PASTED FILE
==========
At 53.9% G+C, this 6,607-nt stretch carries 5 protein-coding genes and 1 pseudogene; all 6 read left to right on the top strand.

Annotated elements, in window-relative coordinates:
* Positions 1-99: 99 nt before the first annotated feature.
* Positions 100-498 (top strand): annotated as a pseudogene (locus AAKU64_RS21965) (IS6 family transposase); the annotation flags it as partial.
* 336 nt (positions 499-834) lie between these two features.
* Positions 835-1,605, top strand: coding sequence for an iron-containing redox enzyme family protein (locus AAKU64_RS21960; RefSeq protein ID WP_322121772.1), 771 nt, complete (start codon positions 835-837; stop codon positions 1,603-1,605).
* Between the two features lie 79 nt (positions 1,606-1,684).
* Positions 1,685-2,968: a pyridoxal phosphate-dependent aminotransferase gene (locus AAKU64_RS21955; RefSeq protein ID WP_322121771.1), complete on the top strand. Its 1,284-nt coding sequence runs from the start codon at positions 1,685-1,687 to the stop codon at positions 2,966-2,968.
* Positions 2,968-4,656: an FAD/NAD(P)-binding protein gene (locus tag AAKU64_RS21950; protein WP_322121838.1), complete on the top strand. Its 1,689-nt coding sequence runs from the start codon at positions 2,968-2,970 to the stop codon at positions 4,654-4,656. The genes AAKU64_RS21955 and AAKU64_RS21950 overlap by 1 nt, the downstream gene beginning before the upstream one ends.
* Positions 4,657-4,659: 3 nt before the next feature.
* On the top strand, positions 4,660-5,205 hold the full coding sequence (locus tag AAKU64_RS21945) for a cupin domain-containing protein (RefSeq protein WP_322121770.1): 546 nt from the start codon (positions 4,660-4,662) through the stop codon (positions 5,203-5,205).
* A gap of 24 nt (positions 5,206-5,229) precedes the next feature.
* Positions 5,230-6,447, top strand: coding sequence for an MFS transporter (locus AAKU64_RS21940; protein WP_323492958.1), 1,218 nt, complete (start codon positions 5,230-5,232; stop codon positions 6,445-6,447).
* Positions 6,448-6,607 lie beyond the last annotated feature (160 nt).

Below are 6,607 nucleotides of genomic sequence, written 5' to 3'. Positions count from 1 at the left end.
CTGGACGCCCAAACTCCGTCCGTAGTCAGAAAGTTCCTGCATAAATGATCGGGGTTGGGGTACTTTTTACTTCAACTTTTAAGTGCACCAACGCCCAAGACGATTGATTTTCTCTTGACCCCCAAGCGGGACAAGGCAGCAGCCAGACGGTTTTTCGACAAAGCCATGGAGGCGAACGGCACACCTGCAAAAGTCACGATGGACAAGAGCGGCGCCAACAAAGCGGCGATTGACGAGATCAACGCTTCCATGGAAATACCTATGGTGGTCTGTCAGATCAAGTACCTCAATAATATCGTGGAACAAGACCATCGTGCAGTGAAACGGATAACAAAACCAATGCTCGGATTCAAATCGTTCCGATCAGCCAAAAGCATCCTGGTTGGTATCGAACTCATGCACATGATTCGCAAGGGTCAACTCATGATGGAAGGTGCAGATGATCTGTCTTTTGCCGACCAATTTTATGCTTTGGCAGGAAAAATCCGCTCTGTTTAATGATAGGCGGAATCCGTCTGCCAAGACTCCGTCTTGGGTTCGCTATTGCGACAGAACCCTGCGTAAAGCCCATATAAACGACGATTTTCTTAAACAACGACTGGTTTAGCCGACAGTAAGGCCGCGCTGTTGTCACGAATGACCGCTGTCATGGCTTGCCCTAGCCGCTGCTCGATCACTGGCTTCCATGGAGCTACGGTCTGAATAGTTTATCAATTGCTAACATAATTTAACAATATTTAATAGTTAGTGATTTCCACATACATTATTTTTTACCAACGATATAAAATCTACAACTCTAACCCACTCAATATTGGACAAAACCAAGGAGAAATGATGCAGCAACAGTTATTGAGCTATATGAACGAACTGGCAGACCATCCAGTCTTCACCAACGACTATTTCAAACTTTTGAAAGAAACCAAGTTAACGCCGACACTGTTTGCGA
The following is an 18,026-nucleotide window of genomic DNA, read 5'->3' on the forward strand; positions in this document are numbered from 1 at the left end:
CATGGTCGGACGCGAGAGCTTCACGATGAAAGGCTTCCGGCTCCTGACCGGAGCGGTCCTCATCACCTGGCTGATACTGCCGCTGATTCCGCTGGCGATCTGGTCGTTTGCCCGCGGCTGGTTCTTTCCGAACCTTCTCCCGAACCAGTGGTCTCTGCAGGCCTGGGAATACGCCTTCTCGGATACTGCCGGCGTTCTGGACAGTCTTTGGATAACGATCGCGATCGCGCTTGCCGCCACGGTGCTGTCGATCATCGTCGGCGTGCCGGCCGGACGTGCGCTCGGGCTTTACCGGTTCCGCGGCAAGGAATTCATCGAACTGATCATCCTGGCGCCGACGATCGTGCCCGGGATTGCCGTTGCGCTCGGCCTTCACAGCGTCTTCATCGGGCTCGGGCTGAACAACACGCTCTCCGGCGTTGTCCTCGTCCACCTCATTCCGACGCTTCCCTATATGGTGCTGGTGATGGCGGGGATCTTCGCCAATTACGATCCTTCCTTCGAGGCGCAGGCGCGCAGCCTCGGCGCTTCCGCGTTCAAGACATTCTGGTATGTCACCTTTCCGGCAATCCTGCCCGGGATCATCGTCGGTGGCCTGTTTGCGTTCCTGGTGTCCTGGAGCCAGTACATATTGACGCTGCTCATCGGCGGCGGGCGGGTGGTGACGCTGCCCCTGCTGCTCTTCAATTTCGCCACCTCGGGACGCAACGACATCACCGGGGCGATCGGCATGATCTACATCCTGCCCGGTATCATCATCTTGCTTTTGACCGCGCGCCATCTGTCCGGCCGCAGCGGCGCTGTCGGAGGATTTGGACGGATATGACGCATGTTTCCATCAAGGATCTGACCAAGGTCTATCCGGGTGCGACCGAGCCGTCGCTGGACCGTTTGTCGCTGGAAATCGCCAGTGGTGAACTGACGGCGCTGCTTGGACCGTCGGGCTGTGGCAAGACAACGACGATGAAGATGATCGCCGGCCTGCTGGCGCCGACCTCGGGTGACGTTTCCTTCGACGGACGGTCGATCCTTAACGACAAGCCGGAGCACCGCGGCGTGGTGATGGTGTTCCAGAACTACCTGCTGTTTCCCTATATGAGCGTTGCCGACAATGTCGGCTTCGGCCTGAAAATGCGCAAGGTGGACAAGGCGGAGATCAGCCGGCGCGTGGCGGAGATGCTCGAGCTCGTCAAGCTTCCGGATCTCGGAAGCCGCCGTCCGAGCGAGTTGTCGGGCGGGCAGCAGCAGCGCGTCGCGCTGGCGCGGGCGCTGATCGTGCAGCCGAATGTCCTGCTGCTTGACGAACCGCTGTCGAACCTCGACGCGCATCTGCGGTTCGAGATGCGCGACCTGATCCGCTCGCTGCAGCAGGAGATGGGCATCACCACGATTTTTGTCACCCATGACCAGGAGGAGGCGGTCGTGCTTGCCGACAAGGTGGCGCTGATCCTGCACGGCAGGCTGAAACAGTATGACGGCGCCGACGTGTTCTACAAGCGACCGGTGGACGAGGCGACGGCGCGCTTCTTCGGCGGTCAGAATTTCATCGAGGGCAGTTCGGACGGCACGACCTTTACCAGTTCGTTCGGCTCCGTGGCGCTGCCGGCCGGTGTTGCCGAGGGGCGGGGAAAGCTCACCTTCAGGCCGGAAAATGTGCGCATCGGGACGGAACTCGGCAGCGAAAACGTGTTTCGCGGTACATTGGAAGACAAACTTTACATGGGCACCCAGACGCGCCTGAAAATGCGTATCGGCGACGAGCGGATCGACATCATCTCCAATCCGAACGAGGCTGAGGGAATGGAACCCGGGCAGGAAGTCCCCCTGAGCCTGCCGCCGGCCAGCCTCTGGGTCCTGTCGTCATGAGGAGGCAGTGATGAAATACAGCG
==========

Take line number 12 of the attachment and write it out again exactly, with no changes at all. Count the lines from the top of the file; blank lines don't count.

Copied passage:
* A gap of 24 nt (positions 5,206-5,229) precedes the next feature.